So This Happens

An organization I was working with was creating a project to show the diversity of the Black community. The project was going to include a series of recordings and one of the producers contacted me about auditioning we scheduled a meeting. The day of the meeting the producer never showed up. I sent a follow-up email to reschedule. She never replied. I phoned and left a voice mail. No reply. A week later open auditions were announced for the voice over project, and I called and emailed again requesting an audition appointment and still, no reply.  eventually I gave up confused, frustrated and feeling more than a little insulted.

It was some time before I had a suspicion of the reasons behind this. They didn’t like the way I speak. I speak with what some people call “accent neutral” English. Both of my parents had been English teachers as part of their careers and they understood the power and value of being articulate. So they insisted all their children properly and with as little accent as possible.  I remember my mother tirelessly correcting me to say ” I saw” instead of “I sar”.  I don’t speak perfectly and I still struggle with grammar a times. But I do speak very well. So some people think I “Sound White.” I suspect that this is why I was dropped from consideration for this project. I suspect it was someone over the producer’s head who made the decision and she didn’t want to say it to me directly. So instead she avoided me. I’ve gone for projects since then which have made the same decision but in those cases they actually told me they that I “sounded too White”, or I “wasn’t Black enough”. And there are enough similarities to for me to think the decision process was the same.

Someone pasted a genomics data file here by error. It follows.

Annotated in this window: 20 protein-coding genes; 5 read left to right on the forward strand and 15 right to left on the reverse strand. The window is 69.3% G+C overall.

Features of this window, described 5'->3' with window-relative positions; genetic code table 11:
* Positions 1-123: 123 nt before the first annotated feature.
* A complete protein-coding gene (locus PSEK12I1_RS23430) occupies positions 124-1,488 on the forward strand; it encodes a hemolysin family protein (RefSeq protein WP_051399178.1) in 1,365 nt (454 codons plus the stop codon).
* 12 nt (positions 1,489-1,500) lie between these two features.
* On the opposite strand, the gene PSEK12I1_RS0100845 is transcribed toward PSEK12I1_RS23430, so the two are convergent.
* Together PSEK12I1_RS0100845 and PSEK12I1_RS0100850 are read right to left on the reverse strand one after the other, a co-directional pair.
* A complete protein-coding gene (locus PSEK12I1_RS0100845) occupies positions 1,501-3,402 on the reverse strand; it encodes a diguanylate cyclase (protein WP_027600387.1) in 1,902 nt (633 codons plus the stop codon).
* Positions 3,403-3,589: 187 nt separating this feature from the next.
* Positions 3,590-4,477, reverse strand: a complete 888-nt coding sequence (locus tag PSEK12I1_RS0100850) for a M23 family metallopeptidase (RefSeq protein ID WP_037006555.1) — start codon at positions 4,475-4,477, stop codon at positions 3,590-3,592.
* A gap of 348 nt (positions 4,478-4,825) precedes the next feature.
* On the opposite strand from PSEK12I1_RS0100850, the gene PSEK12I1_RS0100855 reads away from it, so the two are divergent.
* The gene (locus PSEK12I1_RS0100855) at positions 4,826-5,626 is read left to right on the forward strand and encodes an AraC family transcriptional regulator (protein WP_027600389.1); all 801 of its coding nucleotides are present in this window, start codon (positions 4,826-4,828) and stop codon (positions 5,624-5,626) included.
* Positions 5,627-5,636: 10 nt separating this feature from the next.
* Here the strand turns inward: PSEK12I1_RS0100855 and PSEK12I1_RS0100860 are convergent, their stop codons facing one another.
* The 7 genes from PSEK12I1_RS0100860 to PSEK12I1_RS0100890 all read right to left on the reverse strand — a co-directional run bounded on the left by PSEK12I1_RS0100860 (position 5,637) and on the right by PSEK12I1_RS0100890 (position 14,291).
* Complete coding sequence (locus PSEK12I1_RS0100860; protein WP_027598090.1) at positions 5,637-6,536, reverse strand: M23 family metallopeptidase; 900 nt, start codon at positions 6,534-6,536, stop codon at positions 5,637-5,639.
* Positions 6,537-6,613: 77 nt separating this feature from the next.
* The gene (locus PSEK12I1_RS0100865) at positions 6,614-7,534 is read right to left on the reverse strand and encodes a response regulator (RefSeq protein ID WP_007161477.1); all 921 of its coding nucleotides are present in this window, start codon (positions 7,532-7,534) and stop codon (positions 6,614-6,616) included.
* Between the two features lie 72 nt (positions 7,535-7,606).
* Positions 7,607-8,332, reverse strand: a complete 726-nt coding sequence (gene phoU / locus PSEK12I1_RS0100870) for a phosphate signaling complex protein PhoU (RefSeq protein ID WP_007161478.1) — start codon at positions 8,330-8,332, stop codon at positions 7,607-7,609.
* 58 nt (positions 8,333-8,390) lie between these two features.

There are two points I’d like to make here. One since I am in face a Black man I DO sound Black. Every sound I make even if it is a resounding fart sounds Black.

Second, It qualifies as a fail ,if not an epic fail, when you plan an arts project to celebrate the diversity of a community then execute the project based on a narrow stereotype.


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